Sabin wrote:Best case scenario for the midterms: the Democrats make some solid gains. Worst case scenario: they don't, and they get new leadership. Either way points to a rejuvenated party for the 2020 election.
After believing the hype that Donald Trump's chances were so slim as to be negligible last year, I don't think we can take anything for granted. The Charlottesville story has devolved into a debate about statues; Republicans are moving on to Tax Reform; and no one seems too eager to really go after the President on his faults in any sustained way. President Trump doesn't seem worried about his job being in jeopardy, as his bold pardon move clearly proves. Republicans don't want to destroy him because they still think they can get their agenda through if he's there to sign off on it, and Democrats can't do anything to him while they are out of the majority and they have a very tough midterm ahead despite Trump's overall low approval ratings. So the question is, how long can Republicans hold back their frustrations?
My guess is that there are 3 scenarios in play. 1: Republicans narrowly retain the Senate and keep the House, in which case they will be emboldened to pass as much of their agenda as possible with Democrats trying mightily to hold them off. Under this scenario, the only way to stop the runaway train would be for Robert Mueller's investigation to yield information so damaging that Republicans are forced to impeach their President or force him to resign. 2. The Democrats ride a wave of anger to win back the House, which makes it possible to impeach the President but makes conducting a Senate trial a rather awkward proposition. Even without impeachment, however, Donald Trump becomes a lame-duck president unable to pass legislation and likely having no path to persuading Republicans to renominate him in 2020. 3. President Trump makes a series of blunders over the next year, endangering Republicans for the midterms and sparking a move by the party to have him removed in some way, making Mike Pence president but creating a potentially unstable political situation for the midterms.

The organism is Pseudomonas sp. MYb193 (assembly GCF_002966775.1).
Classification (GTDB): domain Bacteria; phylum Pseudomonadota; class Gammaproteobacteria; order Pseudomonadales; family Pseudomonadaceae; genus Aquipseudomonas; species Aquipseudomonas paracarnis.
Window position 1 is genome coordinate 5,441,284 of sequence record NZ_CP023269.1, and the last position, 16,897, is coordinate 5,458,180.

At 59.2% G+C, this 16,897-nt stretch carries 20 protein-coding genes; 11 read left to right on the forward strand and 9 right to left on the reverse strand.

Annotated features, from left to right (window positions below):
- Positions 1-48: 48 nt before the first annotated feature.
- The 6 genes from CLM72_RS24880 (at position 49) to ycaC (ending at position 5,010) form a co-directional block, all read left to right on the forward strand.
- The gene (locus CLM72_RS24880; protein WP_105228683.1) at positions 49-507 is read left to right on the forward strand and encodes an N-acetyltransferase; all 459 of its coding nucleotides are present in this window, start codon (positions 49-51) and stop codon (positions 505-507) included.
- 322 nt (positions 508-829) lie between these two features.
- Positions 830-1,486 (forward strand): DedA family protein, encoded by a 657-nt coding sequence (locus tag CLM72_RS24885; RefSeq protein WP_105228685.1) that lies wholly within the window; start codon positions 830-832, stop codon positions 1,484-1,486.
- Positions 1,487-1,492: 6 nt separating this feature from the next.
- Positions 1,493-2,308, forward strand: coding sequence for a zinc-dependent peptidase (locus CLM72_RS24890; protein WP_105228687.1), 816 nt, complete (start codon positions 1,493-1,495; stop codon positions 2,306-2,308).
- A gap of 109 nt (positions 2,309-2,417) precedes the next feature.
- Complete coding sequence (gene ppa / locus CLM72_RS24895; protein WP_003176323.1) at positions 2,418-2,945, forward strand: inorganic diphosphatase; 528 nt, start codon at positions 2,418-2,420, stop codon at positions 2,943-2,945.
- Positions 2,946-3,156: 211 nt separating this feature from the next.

If #1 happens, we could be looking at the "new normal" and will see 8 years of a Trump Era, unless Mueller indicts him. If #2 happens, it is the best-case scenario for Democrats (and non-Trump supporters) because Democrats have a real uphill battle in the Senate defending a lot more seats. #3 seems unlikely although possible. Trump is almost certain to keep doing things that will drive everyone nuts, but unless Republicans start to feel that the President doesn't have their backs in terms of legislation being passed, the party will remain reluctant to really punish him for his behavior. They need him, because even if they have a fresh start without him after the midterms there is no guarantee they can win the 2020 race. So they probably feel that their best shot at passing anything is now. Ironically, they can't seem to agree on anything yet which is largely Trump's fault for not leading.
"If you can't stand the nut on the left and you can't stand the nut on the right, go for the Johnson,” Jonathan S. Bush (10/21/2016)